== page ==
While Sam Bankman-Fried awaits his day in federal court, he should be allowed to conduct legal research online, keep up with news and sports, shop on Amazon, and place food delivery orders, according to a letter submitted to the court by U.S. Attorney Damian Williams. A previous request that focused on messaging applications was rejected last month by Federal Judge Lewis Kaplan.

Writing to Kaplan again after consultation with the former CEO's legal team, Williams submitted requested adjustments to the conditions of SBF’s bail, establishing an allowlist of websites he could visit on a new, specially configured laptop.

“The list of websites is divided into two categories: websites the defense submits are necessary to the defendant’s participation in the preparation of his defense, and websites the defendant would like to use for other purposes that the Government has determined do not pose a risk of danger to the community,” the letter from the U.S. Attorney said.

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Allowable websites are described as not providing a private communication platform and not facilitating access to or transferring cryptocurrency assets.

For SBF's personal use, the "Proposed Whitelisted Websites" included Amazon, news websites Wall Street Journal and New York Times, crypto media like Decrypt and CoinDesk, streaming media providers Netflix and Spotify, and food delivery services DoorDash and Uber Eats. Sports sites MLB.com and NFL.com also made the list.

Acceptable websites for legal research included blockchain explorers like Etherscan, crypto price trackers like CoinGecko, and resources ranging from Wikipedia to the Internet Archive to YouTube. All government websites were also allowed.

The laptop would be configured with a VPN to enforce the website access list, as well as allow Bankman-Friend to "access the cloud-hosted FTX read-only database that has been provided as part of discovery," the letter states. He will also be granted access to Gmail, Google Drive, and Google Docs, "which defense counsel uses with clients to share information."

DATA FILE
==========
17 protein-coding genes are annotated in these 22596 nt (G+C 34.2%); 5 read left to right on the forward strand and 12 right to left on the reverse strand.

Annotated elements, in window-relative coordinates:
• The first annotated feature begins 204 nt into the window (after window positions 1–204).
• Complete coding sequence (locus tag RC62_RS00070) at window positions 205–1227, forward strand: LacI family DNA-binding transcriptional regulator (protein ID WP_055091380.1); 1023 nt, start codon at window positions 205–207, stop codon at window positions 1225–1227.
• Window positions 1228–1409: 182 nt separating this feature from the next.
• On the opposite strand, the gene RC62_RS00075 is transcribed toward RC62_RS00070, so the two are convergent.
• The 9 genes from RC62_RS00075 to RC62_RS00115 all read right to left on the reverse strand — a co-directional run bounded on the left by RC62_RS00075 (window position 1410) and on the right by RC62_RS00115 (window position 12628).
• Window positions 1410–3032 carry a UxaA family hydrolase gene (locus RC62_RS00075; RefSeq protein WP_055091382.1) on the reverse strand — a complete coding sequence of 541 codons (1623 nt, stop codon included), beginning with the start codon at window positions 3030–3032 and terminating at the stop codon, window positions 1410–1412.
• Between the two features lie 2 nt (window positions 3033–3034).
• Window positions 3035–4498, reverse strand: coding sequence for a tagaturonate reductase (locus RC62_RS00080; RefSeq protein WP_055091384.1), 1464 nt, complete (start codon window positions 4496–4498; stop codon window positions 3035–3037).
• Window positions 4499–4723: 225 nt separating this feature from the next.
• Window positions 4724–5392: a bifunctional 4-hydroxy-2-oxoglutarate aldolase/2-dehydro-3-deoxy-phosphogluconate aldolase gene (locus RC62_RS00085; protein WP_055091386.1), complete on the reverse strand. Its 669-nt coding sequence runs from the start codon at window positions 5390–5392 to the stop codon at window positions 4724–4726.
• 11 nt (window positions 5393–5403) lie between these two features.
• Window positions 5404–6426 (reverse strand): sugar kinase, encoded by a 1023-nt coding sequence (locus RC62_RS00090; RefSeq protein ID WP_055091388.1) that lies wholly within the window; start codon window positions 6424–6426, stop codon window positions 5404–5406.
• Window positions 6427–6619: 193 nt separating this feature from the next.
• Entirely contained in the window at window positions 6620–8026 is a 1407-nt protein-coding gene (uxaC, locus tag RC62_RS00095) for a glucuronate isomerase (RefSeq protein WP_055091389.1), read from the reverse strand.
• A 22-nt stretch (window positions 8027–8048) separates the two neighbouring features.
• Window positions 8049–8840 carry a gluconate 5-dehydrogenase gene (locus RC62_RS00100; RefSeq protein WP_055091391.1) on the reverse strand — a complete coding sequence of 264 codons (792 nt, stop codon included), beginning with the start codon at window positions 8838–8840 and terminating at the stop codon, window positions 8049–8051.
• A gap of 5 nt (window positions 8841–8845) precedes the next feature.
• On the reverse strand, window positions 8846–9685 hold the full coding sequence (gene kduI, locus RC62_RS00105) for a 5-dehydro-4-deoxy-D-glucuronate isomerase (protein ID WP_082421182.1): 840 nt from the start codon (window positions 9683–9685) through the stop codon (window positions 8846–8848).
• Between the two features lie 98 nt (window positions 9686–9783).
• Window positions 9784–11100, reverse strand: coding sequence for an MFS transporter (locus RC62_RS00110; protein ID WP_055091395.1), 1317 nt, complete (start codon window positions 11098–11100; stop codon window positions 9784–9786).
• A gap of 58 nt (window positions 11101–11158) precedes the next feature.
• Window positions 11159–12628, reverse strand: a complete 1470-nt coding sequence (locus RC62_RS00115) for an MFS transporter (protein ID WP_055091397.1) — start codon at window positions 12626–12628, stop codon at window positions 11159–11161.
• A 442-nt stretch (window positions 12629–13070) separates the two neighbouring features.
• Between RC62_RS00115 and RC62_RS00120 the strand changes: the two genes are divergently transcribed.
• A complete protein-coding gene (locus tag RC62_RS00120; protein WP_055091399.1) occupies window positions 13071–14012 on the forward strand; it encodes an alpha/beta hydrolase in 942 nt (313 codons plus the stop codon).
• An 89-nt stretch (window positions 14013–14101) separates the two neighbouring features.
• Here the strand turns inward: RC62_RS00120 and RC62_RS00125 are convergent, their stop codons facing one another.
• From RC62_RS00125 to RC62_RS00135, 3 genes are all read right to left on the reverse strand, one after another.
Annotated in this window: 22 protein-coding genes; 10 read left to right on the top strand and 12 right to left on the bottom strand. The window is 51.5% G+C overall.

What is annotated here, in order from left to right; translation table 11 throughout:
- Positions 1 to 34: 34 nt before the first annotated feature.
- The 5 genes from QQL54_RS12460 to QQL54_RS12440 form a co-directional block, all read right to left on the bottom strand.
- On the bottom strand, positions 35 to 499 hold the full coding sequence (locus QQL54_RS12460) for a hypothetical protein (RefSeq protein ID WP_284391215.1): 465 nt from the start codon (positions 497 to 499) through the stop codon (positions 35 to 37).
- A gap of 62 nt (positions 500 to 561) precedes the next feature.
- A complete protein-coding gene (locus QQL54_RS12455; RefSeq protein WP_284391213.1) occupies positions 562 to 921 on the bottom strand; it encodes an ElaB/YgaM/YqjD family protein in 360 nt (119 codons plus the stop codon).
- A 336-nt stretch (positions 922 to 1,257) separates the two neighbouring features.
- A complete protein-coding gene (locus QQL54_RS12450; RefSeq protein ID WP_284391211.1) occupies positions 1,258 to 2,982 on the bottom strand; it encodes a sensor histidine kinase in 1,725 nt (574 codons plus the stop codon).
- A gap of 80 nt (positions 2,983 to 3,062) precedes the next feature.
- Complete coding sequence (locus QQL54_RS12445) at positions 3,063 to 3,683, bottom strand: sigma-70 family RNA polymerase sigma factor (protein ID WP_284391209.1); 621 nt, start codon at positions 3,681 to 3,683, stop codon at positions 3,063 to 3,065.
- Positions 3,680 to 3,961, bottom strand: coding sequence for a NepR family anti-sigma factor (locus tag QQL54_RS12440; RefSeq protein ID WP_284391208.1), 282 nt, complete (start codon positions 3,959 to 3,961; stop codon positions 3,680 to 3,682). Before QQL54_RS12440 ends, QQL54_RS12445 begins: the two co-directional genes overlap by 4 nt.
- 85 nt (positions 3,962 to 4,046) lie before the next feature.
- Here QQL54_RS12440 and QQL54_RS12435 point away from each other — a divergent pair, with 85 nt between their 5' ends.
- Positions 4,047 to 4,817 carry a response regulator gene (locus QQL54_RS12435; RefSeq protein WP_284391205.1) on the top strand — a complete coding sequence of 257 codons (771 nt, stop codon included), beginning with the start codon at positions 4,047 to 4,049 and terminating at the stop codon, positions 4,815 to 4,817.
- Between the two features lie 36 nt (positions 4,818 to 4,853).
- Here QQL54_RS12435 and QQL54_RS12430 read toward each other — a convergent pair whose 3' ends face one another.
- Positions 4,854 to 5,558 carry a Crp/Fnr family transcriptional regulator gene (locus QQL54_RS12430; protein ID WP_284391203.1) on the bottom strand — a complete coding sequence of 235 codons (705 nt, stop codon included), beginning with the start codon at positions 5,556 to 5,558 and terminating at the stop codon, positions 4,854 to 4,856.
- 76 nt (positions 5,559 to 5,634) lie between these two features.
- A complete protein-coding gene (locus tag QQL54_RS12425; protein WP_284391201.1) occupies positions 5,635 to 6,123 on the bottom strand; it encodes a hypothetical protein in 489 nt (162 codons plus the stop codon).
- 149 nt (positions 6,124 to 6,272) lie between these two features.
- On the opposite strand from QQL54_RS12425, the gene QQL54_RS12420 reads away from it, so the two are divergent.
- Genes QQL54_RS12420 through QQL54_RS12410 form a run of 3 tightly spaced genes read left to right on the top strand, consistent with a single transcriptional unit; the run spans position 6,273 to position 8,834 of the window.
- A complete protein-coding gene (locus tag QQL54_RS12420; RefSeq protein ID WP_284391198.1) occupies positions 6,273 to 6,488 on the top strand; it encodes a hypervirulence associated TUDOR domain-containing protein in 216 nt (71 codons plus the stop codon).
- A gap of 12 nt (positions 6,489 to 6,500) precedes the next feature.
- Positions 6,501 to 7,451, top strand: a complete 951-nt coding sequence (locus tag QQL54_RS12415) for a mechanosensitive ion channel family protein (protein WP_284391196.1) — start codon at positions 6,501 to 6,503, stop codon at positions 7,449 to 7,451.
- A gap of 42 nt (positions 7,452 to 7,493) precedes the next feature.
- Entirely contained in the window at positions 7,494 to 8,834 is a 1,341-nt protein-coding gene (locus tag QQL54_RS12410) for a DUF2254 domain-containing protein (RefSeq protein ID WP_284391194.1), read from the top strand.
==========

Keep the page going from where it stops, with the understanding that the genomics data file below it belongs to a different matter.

The U.S. Attorney also asked that Bankman-Fried be allowed to use Microsoft Office, Zoom, Adobe Acrobat, Docusign, and the password manager application 1password. Although his parents are Apple users, the issued laptop will apparently be a Windows-based machine, as the software list includes Notepad and Notepad++.

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To track his communications and online activity, SBF "will not object to the installation of court-authorized pen registers on his phone number, Gmail account, and internet service." Those orders will be kept by the Federal Bureau of Investigation.

As for other devices his parents have in their home on the Stanford campus—"each has an iPhone, each has an Apple laptop, and they share a desktop iMac," the letter notes—they will be inventoried, password protected, remotely monitored and subject to inspection. In fact, special software will "[activate] the device’s camera when the device is being used and takes video or periodic photographs of the user."

The letter also reiterates issues raised in a previous request, including a restriction on who Bankman-Fried can contact, prohibiting the use of encrypted call or messaging applications, and block video games that allow chat or voice communications.

Sam Bankman-Fried was arrested in December in the Bahamas and faces life in prison on fraud, money laundering, and conspiracy charges.

Last month, Judge Kaplan put restrictions into place following claims that the disgraced crypto mogul had contacted a potential witness via the encrypted messaging platform Signal.

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